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Analysts Recommend These Stocks To Cushion The Automotive Slump

automotive stocks

By now, most market participants are aware of the UAW (United Auto Workers) union strikes, which pose a significant risk to domestic auto manufacturers and their profitability. That is about as far as the soundbite goes, but you are no ordinary investor, so you go one step further.

Realizing the impact these strikes will have on the vehicle market as a whole can guide you to pockets of opportunity that everyone else may miss due to the currently fearful sentiment. The thesis goes like this:

One outcome involves higher prices for new vehicles, passing on the costs of accommodating union strike requests. This will hurt the already slowing market for new cars, especially when adding higher financing costs.

On the other hand, rejecting striker demands can result in a significant supply bottleneck in vehicles, leaving consumers to scramble for inventory. Knowing this, analysts and markets have cast their vote on where you can move your capital to beat these scenarios and make some money.


Moving onto a comprehensive list of automotive stocks, analysts find a good amount of value hiding in the after-market products industry, where XPEL (NASDAQ: XPEL) sits comfortably at a discount.

After a nearly 20% decline recently, this stock has grabbed the attention of its analysts, who remain optimistic about the company's future upside potential. Why would the market be more attracted to this segment of the industry?

Think about it: you cannot get a new car as quickly as you could when interest rates were at rock bottom, money was virtually being handed out for free.

And even if you could afford the financing, you are signing up for a terrific multi-month wait for your car to arrive; and that is assuming availability.

So what do you do? You consider keeping the car you own now, but it is looking a bit rough, and the uncertainty of when a new one could be bought prompts the need to replace some parts to buy yourself some time.

Even if that is not your situation, it seems to be where most American consumers are; either way, Wall Street is still on top of the trend

Boasting a 34% and higher gross margin, XPEL financials showcase some pricing power and a business model that could be worth your attention. Net income margins of nearly 14% will reiterate that there could be some value here.

With a $95.3 price target, analysts are implying that the stock needs to rally by as much as 47.1% to reach its full potential today.

A five-year average ROIC (return on invested capital) of 24.0% acts as the sounding board for the possibility of compounded returns. Kudos to management for being great capital allocators.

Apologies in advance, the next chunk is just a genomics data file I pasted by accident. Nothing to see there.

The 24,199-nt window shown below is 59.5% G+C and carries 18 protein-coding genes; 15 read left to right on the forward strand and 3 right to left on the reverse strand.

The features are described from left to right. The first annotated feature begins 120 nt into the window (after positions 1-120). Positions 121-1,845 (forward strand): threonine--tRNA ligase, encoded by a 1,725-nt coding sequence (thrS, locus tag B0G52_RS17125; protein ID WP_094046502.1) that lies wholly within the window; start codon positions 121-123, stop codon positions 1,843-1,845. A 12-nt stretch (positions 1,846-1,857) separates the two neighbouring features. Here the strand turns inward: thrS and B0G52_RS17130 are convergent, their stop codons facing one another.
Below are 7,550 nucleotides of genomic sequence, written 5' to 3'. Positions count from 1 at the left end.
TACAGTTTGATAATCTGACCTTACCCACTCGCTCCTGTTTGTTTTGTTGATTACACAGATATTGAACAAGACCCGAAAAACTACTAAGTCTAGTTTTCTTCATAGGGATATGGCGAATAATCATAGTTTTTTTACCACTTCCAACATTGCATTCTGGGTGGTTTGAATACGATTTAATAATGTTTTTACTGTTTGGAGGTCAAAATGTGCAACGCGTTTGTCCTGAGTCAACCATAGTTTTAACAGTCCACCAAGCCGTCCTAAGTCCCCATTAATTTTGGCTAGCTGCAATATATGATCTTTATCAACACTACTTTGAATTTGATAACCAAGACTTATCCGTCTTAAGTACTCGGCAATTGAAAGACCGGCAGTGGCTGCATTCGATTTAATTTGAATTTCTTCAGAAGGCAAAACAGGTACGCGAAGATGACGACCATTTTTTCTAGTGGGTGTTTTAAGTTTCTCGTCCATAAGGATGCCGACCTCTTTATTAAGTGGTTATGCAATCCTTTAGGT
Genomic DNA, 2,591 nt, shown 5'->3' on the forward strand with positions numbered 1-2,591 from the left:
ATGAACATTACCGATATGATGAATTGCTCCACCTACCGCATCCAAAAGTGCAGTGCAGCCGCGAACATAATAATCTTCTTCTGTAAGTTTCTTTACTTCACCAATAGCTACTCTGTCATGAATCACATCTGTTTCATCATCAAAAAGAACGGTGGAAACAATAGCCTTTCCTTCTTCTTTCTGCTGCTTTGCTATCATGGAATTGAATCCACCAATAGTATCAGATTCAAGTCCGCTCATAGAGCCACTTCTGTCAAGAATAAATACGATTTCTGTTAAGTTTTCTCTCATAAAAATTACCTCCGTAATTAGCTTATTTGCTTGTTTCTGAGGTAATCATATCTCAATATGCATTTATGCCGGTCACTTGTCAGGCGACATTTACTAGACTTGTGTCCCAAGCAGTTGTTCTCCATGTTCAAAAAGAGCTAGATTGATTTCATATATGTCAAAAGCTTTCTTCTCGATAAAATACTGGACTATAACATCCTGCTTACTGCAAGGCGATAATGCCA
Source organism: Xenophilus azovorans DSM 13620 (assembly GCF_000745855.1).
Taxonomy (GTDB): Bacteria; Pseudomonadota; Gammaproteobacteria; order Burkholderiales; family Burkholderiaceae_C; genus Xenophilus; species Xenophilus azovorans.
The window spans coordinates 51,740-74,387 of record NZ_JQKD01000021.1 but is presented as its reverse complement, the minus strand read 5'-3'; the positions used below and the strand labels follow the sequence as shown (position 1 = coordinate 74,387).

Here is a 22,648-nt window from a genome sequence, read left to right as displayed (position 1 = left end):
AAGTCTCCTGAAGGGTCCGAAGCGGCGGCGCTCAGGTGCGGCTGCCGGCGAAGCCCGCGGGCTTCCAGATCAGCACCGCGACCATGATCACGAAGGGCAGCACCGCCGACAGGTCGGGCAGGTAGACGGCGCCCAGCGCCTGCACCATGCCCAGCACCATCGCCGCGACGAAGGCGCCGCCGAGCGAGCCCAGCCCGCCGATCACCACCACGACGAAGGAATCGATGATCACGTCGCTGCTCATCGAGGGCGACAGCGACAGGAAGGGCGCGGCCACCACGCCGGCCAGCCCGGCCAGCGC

Part of the whole value play in the vehicle market also concerns used vehicles; what happens if either of the described scenarios happens? Well, prices are set to remain higher for new cars, and inventory is virtually unavailable.

What is the next logical place to look? Used cars, CarMax (NYSE: KMX) is at the center of this root, feeding the momentum behind XPEL, a dot here - a dot there, and you begin to get the whole picture.

Despite a recent decline of almost 20% after its earnings announcement, some on Wall Street still believe a significant gap exists between today's price and the company's actual value, including its future potential.

Here's some food for thought: when all else is equal, earnings per share - and their growth - typically drive stock valuations. In the case of CarMax, analysts see a net upside of 12.5% from today's prices, all the while expecting EPS to jump by 25.6% in the next twelve months.

According to Truist Financial (NYSE: TFC) analyst Scot Ciccarelli, year-on-year car prices have increased by 35%, while prices for pre-owned vehicles decreased by 7.8%, go figure where the demand will rise and decline with these trends.


Another honorable mention in the after-market products industry, which suffered a recent - though not as severe - decline of 9.6%, is Gentex (NASDAQ: GNTX) and its tremendous set of financials.

With an industry-leading net income margin of 17-20%, this is one of the few names that offer the opportunity of market-beating returns, assuming you have the stomach to hold for the long term and allow compounding to do its thing.

Like CarMax, there seems to be a disconnect between price targets and future expectations; perhaps analysts may have wanted to lie on the cautious side.

With an expected upside of only 3.5%, price targets may have to be adjusted soon to match the EPS expectations of a 24% jump for the next twelve months. 

In either case, the mere jump in earnings suggests that these three stocks - and their upside - are interconnected by the same underlying trend of money and value flowing to these pockets of the industry.

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